At the end of a nearly 10-hour-long meeting with a packed agenda including the adoption of a preliminary budget, the Calaveras County Board of Supervisors voted to take no action on an item to put a cannabis ban on the November ballot, either as an advisory vote or a binding special election. The decision followed roughly two hours of heated public comment and an additional hour of deliberation among supervisors.
The proposal to put a possible vote back on the agenda was made by District 4 Supervisor Dennis Mills on June 14, and the board voted 4-1 to bring the item back from a Feb. 13 agenda.
District 2 Supervisor Jack Garamendi was the only board member to oppose the motion, stating that an advisory vote would not change some supervisors’ stances regarding cannabis cultivation in the county and that it would be a “waste of county resources.”
The item was inserted at the end of the Tuesday meeting’s agenda, and when it was reached, the discourse that followed led to a divided board. The contention began just before the public comment segment, when it was revealed that there were at least 25 individuals ready to speak.
The board voted 4-1 to remain in session until a decision was reached, regardless of the length of the meeting.
District 5 Supervisor Clyde Clapp was the only board member in favor of adjourning the meeting to resume proceedings the next day. When the decision was made to not adjourn, Clapp grew agitated and issued obscenities.
Later on, Garamendi requested that Clapp apologize to the board and to the public for his “outburst.” Clapp apologized to Garamendi, stating that he was “pissed off” at District 1 Supervisor Gary Tofanelli due to a previous discussion they had shared regarding Clapp’s schedule.
Clapp did not issue an apology to Tofanelli or the public.
The public comment segment proceeded ardently with occasional cheers and jeers from the outside corridor.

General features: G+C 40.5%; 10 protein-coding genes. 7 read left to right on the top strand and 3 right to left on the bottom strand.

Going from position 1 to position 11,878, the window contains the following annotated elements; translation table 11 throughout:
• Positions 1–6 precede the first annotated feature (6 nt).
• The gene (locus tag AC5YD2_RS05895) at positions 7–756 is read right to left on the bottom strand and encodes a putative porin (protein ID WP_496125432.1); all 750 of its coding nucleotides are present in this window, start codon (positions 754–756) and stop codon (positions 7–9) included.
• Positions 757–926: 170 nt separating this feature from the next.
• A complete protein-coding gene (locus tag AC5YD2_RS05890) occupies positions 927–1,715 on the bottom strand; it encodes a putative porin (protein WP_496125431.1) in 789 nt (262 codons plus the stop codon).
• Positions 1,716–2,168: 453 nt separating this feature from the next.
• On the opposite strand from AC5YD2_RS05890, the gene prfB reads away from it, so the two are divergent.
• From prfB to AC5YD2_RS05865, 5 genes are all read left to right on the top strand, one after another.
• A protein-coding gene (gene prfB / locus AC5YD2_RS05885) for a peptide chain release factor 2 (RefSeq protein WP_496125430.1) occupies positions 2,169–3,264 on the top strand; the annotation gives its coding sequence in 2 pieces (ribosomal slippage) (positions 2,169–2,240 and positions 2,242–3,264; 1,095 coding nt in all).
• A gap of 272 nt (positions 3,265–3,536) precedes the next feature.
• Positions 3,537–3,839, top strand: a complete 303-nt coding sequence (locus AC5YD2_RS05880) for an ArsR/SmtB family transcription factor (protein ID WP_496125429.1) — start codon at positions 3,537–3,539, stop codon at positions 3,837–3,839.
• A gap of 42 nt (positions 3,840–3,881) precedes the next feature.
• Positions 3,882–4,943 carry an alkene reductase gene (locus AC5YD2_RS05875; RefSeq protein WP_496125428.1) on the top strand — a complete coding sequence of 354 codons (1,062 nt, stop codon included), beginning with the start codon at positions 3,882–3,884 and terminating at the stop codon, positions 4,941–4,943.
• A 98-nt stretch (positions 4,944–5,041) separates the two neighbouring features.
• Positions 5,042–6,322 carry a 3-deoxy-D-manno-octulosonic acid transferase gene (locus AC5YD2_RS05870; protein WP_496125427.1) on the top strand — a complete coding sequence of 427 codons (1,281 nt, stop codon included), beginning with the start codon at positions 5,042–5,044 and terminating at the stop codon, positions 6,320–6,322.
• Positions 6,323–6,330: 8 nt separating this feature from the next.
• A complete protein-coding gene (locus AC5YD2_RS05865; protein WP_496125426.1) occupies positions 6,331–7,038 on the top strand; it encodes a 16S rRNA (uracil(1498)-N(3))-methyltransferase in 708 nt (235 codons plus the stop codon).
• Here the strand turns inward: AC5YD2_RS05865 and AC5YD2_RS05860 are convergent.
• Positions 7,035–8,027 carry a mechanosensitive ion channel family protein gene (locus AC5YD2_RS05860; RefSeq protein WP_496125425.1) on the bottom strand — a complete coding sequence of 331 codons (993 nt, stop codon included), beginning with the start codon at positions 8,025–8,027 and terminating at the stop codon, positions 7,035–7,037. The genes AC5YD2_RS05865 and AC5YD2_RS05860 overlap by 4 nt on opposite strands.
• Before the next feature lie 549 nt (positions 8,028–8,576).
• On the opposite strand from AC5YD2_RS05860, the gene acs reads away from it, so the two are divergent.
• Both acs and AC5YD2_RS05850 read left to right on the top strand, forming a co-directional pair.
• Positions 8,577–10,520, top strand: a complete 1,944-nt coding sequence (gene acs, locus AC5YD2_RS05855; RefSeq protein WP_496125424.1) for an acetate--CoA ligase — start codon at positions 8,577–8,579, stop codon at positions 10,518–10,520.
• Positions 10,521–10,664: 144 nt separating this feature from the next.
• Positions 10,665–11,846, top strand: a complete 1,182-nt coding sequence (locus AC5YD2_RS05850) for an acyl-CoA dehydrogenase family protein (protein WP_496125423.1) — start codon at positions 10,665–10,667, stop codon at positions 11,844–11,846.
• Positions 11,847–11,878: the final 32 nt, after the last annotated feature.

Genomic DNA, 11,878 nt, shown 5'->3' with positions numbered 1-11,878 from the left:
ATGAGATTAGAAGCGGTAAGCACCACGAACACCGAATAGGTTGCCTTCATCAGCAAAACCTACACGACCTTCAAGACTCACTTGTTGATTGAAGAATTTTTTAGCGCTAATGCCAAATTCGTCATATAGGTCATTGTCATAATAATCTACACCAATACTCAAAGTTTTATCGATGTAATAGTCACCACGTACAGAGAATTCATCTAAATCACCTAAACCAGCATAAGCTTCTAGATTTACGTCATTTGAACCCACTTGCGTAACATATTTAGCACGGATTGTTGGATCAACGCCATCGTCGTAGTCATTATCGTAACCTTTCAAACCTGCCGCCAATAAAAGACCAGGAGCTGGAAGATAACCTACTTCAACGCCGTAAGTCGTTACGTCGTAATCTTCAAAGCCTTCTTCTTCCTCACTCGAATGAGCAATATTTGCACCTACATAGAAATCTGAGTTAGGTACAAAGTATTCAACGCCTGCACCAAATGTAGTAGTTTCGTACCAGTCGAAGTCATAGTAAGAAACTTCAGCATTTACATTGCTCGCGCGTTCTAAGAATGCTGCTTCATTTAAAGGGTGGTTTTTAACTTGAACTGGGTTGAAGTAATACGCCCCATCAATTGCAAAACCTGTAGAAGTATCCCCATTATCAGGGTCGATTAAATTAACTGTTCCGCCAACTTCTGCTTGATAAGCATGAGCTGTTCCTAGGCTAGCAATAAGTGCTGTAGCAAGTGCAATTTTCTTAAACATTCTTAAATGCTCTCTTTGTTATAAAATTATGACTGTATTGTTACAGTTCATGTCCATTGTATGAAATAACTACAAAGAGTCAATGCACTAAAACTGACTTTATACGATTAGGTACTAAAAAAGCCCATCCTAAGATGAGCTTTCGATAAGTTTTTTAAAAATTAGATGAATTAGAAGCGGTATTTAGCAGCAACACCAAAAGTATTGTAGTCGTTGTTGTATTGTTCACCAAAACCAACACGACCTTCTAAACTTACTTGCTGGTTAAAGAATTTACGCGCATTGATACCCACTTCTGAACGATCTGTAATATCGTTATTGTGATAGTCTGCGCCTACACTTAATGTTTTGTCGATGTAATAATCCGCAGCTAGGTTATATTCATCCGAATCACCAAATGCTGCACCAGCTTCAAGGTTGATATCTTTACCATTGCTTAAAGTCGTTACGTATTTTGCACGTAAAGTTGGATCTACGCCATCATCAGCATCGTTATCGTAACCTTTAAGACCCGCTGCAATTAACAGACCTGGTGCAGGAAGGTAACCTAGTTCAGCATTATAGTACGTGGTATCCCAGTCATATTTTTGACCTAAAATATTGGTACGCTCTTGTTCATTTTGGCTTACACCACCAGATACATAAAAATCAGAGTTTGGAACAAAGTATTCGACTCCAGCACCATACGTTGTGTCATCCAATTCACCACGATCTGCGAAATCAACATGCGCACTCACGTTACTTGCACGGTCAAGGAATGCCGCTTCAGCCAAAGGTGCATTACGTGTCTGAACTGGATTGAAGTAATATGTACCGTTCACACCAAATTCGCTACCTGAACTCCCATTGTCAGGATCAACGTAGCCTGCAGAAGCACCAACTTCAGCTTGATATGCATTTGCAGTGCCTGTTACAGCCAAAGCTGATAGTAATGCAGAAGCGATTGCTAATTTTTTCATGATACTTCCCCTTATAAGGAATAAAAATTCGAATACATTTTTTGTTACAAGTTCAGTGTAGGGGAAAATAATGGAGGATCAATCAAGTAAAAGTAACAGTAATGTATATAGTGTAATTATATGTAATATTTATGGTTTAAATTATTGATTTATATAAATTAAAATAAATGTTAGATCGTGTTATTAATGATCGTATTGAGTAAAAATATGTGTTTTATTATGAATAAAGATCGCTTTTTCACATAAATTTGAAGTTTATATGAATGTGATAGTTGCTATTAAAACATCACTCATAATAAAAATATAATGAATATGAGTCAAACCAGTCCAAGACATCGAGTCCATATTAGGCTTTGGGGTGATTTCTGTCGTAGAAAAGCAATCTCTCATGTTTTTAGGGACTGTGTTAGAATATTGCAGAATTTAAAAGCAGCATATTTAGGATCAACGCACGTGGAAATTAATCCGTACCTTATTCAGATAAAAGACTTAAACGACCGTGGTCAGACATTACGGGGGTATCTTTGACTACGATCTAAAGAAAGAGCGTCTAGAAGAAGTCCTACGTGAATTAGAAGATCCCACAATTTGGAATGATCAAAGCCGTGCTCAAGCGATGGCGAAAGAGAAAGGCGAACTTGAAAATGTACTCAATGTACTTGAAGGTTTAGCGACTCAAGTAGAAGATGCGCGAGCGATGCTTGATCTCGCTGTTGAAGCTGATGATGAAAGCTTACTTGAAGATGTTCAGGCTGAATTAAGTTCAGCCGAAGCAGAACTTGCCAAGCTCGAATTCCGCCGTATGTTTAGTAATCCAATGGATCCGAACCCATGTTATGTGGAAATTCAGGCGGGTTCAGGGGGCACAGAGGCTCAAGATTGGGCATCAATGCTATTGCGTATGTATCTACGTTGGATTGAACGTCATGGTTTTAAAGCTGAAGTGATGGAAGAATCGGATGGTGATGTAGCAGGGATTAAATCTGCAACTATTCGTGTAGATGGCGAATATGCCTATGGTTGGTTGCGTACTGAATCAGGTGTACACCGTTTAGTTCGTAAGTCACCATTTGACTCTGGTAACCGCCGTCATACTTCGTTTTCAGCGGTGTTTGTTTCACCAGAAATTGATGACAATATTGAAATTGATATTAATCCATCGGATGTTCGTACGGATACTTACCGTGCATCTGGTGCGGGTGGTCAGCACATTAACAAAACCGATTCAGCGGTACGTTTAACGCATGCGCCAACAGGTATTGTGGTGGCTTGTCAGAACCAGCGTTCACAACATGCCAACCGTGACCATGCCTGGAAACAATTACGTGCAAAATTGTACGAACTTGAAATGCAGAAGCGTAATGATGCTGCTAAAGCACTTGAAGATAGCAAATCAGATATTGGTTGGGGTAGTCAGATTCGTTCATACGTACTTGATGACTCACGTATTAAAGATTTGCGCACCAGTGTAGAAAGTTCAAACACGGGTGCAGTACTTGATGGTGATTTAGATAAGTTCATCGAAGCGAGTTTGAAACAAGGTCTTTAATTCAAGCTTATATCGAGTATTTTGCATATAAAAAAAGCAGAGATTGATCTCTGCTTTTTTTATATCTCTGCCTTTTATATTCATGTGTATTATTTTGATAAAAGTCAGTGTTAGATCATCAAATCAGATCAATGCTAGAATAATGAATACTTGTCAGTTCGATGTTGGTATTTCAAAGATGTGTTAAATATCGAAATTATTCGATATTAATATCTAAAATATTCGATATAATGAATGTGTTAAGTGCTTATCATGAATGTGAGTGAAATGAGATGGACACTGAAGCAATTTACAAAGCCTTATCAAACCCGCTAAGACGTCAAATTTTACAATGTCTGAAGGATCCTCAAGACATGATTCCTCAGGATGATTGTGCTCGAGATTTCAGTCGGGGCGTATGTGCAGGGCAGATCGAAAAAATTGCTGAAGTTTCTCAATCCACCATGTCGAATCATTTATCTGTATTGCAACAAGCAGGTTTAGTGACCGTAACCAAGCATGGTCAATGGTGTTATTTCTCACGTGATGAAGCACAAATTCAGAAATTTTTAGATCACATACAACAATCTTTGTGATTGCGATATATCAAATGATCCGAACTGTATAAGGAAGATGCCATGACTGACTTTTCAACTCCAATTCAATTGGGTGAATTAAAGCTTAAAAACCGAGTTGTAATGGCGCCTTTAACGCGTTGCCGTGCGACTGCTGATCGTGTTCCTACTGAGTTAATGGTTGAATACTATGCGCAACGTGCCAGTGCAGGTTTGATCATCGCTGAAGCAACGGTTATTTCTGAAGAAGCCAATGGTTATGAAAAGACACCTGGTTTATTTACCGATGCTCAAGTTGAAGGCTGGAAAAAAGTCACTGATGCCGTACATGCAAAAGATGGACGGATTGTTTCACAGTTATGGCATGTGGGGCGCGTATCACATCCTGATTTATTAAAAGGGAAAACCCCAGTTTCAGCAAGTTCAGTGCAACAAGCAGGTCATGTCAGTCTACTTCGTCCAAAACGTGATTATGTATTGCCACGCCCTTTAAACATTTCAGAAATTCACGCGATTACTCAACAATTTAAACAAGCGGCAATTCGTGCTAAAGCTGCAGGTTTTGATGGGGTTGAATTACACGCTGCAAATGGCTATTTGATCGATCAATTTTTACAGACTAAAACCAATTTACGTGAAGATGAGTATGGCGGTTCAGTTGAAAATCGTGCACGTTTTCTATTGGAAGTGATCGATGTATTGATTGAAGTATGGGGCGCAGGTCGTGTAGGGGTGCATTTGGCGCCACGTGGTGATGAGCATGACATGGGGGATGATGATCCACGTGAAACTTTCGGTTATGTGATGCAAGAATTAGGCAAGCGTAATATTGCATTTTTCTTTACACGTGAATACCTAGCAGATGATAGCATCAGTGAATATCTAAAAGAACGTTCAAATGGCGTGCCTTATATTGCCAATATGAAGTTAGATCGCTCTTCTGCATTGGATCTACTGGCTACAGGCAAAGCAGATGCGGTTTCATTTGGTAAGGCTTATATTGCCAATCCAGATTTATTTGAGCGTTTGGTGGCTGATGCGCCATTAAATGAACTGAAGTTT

Many “no-banners” spoke in opposition to a vote, stating concerns that the public would not be “properly educated” by the county on the cannabis issue prior to the election.
Some pointed out the potential for a newly elected majority on the board, particularly noting the effort to recall Mills, and Clapp’s place on the ballot in November.
Others spoke in favor of the ban and the implementation of a permanent ordinance through a binding vote, though a few individuals the “ban” camp did not support the vote.
Perhaps most notable was Mills' wife, Vickey Mills, who stated “the idea of putting anything on the ballot is ludicrous. … Give (the ban) a chance. … Putting this on the ballot right now would be the easy way out.”
Some supported neither a vote nor the continuation of the status quo, but requested that the board seek out alternative solutions.
Peggy Chambers, president of the Blue Mountain Coalition for Youth and Families in West Point, suggested the designation of District 2 as a “cannabis district,” allowing for legal cultivation within that area.
Chambers stated that she had observed an influx of youths, families and businesses in her community surrounding legal cultivation under the urgency ordinance, which she believes is much-needed in West Point.
Others echoed that sentiment, citing the need for more jobs and economic growth within the county.
“I’m tired of being demonized,” said Mountain Ranch resident LaVonne Miller. “I’ve had job offers elsewhere, but I love our county. … But what are we going to do if we can’t find jobs?”
“The county in Mountain Ranch and everywhere else is failing,” said Cliff Edson, former District 1 supervisor and owner of Country Cliff’s restaurant in San Andreas. “You guys are killing this county. ... You’re saying that our budget is fine, but you’re not solving it.”
Edson announced that his restaurant would be closing “by the end of the year.”